And it can take you places probably. At least all the way to reality TV on Channel 5. Everyone laughed when Matthew Clarkson, a Medicine fresher at UCL, rebranded himself as Christian MJC and tried his hand at rap-by-numbers on top of Canary Wharf, laying his soul bare for his girl with “baby you’re my peach I would never pick a plum”. We laughed.

“He probably thinks Dapper Laughs is a good lad”, we said. “He looks like he maxed out his loan in Urban Outfitters. He’s wearing an orange gilet”.

But then Christian MJC shocked us all, showing up on Big Brother, minus the orange gilet, still pursuing his dream of single-handedly invigorating the UK rap scene. Maybe there’s something in his claims he was a national-level swimmer before he got in with the wrong crowd and “being chased by the police became a game”.

After two days at secondary school he was suspended for three, can Skepta say the same?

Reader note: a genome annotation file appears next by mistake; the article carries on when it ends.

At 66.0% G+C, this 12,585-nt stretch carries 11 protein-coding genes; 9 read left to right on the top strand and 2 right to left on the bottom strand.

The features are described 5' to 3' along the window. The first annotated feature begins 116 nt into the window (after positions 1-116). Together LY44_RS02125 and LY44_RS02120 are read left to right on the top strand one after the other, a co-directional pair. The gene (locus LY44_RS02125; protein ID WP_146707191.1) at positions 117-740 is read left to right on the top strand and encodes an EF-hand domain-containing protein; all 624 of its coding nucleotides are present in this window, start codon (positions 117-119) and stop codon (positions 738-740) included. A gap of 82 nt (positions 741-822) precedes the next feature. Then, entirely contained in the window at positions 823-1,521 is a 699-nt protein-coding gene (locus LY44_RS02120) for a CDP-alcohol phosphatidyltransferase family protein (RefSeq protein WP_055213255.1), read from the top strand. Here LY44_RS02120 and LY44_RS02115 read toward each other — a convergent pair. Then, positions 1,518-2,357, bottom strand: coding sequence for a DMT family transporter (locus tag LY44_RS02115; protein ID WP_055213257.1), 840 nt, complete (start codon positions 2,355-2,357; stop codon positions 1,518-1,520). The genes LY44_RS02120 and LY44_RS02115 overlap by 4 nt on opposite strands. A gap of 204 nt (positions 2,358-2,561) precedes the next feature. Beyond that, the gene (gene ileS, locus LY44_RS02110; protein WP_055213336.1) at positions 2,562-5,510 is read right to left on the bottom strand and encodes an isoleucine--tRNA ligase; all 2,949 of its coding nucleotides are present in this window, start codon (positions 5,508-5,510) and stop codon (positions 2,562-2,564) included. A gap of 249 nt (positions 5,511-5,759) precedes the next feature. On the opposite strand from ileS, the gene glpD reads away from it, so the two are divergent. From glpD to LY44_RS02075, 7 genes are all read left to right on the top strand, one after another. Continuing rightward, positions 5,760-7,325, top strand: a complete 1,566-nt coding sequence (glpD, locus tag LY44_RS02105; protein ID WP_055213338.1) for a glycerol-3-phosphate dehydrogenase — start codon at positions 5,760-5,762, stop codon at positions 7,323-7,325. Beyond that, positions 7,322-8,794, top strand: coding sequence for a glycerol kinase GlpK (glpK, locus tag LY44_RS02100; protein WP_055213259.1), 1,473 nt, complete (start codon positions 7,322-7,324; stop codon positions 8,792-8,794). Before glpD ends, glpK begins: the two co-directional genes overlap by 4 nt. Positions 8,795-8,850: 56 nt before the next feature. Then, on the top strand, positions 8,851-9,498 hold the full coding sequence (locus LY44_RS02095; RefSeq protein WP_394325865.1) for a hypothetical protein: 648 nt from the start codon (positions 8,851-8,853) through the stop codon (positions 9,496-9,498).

Even rebellious Bristol based beat-poet Charlie Makepeace isn’t far off dropping the sickest mix tape of 2015. Sure, it’s easy to dismiss a Veterinary student in a chequered shirt when he’s standing in the middle of an empty record shop and saying “the music industry is dead”, but maybe he’s on to something.

With a slightly manufactured MLE English accent Charlie launches into a defence of club music and “the beats and the drops…maybe you’re high on pills…or you just toot rock” (toot rock means smoke crack).

But it’s rap music he likes the best because of “the way they can intertwine their words so intricately and the way you can grasp their concepts so quickly”.

Charlie mid-spitting

Sure, bizarre artists like Charlie, Matthew, Bradley and Andrew probably couldn’t survive on the mean streets of early nineties Detroit, but they don’t need to. They’ve found their niche in starstruck students, beat poetry sessions and anyone talking about how Frank Ocean still hasn’t dropped that fucking album. For us, they’re probably the future of the music industry. Which would be fine, to be honest.